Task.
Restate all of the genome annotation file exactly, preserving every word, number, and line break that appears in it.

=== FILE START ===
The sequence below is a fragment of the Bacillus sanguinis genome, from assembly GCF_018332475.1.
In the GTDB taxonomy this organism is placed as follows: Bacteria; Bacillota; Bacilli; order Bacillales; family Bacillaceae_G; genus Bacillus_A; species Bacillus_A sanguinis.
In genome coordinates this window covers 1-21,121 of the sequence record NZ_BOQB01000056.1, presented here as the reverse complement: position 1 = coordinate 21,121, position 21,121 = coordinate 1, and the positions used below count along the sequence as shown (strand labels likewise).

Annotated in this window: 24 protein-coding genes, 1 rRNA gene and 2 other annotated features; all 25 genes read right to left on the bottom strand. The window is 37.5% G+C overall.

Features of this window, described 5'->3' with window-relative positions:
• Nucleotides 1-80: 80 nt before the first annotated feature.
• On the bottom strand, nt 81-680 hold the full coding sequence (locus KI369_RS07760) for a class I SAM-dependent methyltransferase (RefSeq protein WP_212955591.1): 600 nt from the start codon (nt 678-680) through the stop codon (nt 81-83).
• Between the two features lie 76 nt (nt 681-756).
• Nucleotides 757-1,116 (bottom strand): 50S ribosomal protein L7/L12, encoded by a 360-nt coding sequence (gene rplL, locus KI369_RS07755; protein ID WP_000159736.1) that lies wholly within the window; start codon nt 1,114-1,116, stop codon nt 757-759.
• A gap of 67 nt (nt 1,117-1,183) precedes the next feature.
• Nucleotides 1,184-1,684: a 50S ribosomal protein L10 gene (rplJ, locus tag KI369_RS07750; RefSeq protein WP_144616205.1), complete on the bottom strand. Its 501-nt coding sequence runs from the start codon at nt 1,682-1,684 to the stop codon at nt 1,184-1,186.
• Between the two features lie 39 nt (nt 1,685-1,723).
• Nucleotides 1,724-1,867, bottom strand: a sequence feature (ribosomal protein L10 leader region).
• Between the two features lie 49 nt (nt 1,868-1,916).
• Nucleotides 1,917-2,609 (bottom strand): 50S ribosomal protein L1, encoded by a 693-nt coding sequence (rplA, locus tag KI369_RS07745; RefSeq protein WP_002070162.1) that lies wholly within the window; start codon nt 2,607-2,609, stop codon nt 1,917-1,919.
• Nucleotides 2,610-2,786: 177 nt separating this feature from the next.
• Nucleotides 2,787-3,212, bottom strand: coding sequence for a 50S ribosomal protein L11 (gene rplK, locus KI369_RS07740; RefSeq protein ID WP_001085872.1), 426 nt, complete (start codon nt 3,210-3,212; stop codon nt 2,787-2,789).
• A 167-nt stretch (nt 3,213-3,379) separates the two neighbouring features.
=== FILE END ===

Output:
The sequence below is a fragment of the Bacillus sanguinis genome, from assembly GCF_018332475.1.
In the GTDB taxonomy this organism is placed as follows: Bacteria; Bacillota; Bacilli; order Bacillales; family Bacillaceae_G; genus Bacillus_A; species Bacillus_A sanguinis.
In genome coordinates this window covers 1-21,121 of the sequence record NZ_BOQB01000056.1, presented here as the reverse complement: position 1 = coordinate 21,121, position 21,121 = coordinate 1, and the positions used below count along the sequence as shown (strand labels likewise).

Annotated in this window: 24 protein-coding genes, 1 rRNA gene and 2 other annotated features; all 25 genes read right to left on the bottom strand. The window is 37.5% G+C overall.

Features of this window, described 5'->3' with window-relative positions:
• Nucleotides 1-80: 80 nt before the first annotated feature.
• On the bottom strand, nt 81-680 hold the full coding sequence (locus KI369_RS07760) for a class I SAM-dependent methyltransferase (RefSeq protein WP_212955591.1): 600 nt from the start codon (nt 678-680) through the stop codon (nt 81-83).
• Between the two features lie 76 nt (nt 681-756).
• Nucleotides 757-1,116 (bottom strand): 50S ribosomal protein L7/L12, encoded by a 360-nt coding sequence (gene rplL, locus KI369_RS07755; protein ID WP_000159736.1) that lies wholly within the window; start codon nt 1,114-1,116, stop codon nt 757-759.
• A gap of 67 nt (nt 1,117-1,183) precedes the next feature.
• Nucleotides 1,184-1,684: a 50S ribosomal protein L10 gene (rplJ, locus tag KI369_RS07750; RefSeq protein WP_144616205.1), complete on the bottom strand. Its 501-nt coding sequence runs from the start codon at nt 1,682-1,684 to the stop codon at nt 1,184-1,186.
• Between the two features lie 39 nt (nt 1,685-1,723).
• Nucleotides 1,724-1,867, bottom strand: a sequence feature (ribosomal protein L10 leader region).
• Between the two features lie 49 nt (nt 1,868-1,916).
• Nucleotides 1,917-2,609 (bottom strand): 50S ribosomal protein L1, encoded by a 693-nt coding sequence (rplA, locus tag KI369_RS07745; RefSeq protein WP_002070162.1) that lies wholly within the window; start codon nt 2,607-2,609, stop codon nt 1,917-1,919.
• Nucleotides 2,610-2,786: 177 nt separating this feature from the next.
• Nucleotides 2,787-3,212, bottom strand: coding sequence for a 50S ribosomal protein L11 (gene rplK, locus KI369_RS07740; RefSeq protein ID WP_001085872.1), 426 nt, complete (start codon nt 3,210-3,212; stop codon nt 2,787-2,789).
• A 167-nt stretch (nt 3,213-3,379) separates the two neighbouring features.